Although it’s been a century since talkies stole the show, silent films retain enough charm to totally captivate modern audiences. On Monday, September 24, the Fairfield Concert Association teams up with organist Robert Nicholls to present a screening of Metropolis, the pioneering sci-fi flick released in 1927 by Fritz Lang. Providing an improvised soundtrack to the film will be organist Robert Nicholls, one of a small group of organists keeping this historical movie experience alive.
Metropolis is regarded as a highly influential work in the science-fiction genre, using visual effects that are astonishing for the time. Filmed over 17 months in 1925-26, it received mixed reviews when released but has since become a critic’s favorite and a cult classic.
“Metropolis is passionate, loud, grand, messy, partially incoherent, and utterly insane,” writes critic Josef Rodriguez of the Focus Pull. “[It] is extremely entertaining, and has the power to appeal to anybody, even those who proclaim to hate silent films. It’s far from perfect, that’s undebatable, but it is sweeping, grandiose, romantic, and amazing.”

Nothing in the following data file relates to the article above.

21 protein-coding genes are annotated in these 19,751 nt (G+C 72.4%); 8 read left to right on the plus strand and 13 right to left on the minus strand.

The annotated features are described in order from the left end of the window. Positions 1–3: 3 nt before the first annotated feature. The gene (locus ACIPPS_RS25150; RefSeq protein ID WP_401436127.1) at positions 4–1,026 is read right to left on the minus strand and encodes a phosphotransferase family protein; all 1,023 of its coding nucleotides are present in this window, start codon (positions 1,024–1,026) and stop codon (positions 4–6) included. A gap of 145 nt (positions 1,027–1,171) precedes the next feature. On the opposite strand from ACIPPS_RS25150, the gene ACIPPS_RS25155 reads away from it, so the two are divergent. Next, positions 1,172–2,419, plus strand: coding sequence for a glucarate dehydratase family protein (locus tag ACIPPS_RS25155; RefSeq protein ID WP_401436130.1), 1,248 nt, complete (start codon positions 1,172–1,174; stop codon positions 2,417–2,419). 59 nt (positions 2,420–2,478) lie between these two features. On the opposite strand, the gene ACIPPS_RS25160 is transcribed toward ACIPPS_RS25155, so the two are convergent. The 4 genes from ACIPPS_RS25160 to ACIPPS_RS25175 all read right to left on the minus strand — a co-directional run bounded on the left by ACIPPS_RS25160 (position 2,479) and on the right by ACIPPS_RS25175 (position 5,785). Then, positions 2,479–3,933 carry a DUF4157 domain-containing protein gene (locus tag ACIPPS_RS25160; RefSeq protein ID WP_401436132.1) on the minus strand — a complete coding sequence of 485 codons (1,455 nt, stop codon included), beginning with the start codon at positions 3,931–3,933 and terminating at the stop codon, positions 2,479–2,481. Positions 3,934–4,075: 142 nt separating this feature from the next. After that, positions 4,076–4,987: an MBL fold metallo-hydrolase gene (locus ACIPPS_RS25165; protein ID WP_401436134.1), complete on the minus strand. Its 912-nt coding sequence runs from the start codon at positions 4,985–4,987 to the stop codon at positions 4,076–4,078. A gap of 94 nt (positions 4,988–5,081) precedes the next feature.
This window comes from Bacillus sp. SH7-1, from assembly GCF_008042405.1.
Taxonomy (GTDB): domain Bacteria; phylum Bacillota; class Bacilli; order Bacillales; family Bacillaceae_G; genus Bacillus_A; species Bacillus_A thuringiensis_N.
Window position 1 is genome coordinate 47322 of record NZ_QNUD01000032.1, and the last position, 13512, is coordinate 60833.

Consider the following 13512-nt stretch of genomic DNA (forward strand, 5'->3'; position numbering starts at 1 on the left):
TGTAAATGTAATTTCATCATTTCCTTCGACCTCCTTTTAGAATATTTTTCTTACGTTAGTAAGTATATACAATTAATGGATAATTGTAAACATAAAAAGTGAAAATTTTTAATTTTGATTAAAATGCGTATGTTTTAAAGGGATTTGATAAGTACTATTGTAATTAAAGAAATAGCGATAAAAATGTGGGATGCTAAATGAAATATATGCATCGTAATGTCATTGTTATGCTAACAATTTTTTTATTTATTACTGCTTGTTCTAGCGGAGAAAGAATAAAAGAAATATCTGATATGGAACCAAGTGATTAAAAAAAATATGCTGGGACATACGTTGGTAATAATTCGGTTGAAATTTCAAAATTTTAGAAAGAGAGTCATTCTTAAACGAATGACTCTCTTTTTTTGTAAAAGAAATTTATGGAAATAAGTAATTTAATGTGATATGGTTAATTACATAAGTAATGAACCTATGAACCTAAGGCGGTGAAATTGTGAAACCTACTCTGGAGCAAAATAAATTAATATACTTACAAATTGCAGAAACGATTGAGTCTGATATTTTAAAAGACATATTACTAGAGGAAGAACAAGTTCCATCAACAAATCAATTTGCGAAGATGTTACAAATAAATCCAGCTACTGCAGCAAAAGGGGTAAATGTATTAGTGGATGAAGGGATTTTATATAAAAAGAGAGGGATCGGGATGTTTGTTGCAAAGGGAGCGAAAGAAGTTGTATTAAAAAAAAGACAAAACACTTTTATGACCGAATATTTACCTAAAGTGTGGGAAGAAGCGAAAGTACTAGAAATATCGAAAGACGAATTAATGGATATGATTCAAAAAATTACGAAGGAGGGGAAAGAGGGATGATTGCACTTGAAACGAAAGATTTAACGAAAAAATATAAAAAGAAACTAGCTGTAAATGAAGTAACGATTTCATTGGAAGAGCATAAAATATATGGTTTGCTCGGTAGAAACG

In a 1998 review, Roger Ebert noted that “Few films have ever been more visually exhilarating.”
Helping to keep the art of silent films alive is Robert Nicholls, performing on the Barhydt organ and improvising a musical sound that expresses the mood of the film as he observes it on the movie screen.
The concert begins at 7:30 p.m. in the Sondheim Center for the Performing Arts. Tickets for Metropolis are $18 at the Fairfield Arts & Convention Center ticket office, (641) 472-2787 or www.FairfieldACC.com.
Members of the Fairfield Concert Association are admitted for free. Season tickets for the Fairfield Concert Association will be available at a table in the lobby prior to the concert, or can be purchased at the Box Office during its regular hours.